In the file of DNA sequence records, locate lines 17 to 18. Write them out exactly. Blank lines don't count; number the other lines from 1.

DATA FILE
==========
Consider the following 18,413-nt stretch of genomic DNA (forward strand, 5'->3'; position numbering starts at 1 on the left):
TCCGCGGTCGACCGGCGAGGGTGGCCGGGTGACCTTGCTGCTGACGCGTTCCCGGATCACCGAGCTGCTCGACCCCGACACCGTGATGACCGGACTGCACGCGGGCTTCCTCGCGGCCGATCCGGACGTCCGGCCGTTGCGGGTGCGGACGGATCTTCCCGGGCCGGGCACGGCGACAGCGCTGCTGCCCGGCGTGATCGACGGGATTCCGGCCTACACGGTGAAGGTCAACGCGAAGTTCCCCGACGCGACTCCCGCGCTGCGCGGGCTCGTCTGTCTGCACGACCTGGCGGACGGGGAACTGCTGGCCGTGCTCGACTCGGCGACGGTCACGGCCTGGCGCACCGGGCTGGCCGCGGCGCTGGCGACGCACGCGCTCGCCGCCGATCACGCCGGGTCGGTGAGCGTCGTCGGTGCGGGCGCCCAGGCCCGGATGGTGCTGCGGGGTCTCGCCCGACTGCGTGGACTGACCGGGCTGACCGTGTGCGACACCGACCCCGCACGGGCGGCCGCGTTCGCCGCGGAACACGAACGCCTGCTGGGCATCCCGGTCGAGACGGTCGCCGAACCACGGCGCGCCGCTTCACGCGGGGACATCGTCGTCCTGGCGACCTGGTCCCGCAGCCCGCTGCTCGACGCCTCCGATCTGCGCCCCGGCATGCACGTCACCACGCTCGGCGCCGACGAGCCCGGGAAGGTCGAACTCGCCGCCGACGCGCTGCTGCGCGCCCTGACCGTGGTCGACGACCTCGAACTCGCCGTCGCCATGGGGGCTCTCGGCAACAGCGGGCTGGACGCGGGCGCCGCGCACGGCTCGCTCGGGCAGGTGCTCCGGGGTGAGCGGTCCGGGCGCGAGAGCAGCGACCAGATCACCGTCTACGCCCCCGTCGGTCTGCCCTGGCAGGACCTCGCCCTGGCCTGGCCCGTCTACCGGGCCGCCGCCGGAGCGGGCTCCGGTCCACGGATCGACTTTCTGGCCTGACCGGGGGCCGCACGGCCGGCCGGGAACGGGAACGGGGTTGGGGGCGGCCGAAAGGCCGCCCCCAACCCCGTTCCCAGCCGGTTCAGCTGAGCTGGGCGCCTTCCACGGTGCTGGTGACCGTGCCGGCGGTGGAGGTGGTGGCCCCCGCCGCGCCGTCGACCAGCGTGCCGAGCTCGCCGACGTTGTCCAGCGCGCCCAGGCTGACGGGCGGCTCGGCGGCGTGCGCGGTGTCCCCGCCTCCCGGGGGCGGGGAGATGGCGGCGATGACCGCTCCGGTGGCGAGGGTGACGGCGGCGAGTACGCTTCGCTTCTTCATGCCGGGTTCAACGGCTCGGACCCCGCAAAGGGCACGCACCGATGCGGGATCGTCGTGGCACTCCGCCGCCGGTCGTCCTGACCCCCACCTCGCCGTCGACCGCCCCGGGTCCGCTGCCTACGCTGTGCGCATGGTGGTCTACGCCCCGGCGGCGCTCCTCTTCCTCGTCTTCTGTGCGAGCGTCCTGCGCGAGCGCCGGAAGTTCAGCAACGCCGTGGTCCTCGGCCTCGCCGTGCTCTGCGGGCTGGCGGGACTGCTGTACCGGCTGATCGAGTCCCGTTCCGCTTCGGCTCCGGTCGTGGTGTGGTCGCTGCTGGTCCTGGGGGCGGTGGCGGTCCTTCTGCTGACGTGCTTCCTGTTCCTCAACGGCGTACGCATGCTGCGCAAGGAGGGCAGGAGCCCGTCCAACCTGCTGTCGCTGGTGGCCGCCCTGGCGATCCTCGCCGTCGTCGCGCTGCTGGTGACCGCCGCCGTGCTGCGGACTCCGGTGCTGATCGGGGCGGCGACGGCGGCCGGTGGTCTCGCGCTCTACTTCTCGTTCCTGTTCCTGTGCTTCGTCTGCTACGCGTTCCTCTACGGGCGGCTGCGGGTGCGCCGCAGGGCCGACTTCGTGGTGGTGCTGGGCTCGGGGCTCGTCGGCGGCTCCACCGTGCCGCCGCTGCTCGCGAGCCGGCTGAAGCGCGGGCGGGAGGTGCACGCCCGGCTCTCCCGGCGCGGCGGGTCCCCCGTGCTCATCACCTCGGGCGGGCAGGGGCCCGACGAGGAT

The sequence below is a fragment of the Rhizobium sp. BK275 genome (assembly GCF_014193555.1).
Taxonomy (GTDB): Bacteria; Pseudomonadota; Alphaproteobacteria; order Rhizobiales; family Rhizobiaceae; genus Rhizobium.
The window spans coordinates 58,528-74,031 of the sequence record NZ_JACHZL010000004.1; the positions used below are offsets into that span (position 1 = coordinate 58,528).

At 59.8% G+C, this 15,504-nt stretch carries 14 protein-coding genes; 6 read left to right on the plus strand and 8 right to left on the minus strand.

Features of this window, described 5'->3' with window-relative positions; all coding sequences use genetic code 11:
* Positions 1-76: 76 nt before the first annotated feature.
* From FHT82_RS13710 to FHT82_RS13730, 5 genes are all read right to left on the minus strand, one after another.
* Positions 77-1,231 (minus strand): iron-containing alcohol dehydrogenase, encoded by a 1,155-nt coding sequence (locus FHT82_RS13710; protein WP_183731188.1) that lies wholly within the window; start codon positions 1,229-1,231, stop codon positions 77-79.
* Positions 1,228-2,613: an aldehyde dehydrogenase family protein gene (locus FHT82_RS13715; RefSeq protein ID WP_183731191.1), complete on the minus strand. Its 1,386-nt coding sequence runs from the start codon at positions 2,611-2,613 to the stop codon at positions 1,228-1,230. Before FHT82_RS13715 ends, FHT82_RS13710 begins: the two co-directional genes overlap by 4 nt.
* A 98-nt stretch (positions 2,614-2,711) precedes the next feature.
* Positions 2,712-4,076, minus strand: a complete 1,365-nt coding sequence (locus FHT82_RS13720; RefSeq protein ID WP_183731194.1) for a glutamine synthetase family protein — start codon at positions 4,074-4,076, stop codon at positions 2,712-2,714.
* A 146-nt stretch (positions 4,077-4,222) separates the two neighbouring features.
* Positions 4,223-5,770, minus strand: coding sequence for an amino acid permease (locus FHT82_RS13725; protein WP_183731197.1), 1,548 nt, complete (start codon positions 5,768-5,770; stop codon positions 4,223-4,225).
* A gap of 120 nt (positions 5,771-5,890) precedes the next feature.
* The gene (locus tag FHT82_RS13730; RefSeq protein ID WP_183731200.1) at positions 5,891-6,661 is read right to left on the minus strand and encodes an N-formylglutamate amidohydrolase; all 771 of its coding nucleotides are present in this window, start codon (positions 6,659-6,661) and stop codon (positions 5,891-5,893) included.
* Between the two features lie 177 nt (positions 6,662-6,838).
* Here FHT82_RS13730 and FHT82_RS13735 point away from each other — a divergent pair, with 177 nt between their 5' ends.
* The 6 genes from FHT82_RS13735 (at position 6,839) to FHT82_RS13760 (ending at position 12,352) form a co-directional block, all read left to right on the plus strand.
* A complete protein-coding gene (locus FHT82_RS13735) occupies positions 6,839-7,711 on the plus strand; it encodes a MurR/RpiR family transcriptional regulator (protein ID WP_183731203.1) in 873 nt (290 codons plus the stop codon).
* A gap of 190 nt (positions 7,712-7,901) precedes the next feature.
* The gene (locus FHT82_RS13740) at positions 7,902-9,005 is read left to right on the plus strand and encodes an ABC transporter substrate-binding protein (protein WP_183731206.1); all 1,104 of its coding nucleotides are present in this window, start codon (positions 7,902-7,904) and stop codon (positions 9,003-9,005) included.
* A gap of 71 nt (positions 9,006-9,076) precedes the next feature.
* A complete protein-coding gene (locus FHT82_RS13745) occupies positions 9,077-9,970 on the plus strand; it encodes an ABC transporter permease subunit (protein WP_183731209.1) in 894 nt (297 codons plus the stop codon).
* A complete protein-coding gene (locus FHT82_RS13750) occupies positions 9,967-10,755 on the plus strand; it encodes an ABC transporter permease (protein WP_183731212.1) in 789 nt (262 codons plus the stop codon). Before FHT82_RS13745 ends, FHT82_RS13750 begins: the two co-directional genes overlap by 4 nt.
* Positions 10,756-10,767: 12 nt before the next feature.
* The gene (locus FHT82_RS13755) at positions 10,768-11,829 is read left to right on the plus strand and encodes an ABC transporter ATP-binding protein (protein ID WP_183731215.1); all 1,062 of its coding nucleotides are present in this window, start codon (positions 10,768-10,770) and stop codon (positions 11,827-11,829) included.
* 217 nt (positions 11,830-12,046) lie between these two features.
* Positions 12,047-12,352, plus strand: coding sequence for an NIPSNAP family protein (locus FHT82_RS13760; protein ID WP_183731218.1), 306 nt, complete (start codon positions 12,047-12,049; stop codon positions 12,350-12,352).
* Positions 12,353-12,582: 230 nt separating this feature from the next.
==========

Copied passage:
* The gene (locus tag FHT82_RS13730; RefSeq protein ID WP_183731200.1) at positions 5,891-6,661 is read right to left on the minus strand and encodes an N-formylglutamate amidohydrolase; all 771 of its coding nucleotides are present in this window, start codon (positions 6,659-6,661) and stop codon (positions 5,891-5,893) included.
* Between the two features lie 177 nt (positions 6,662-6,838).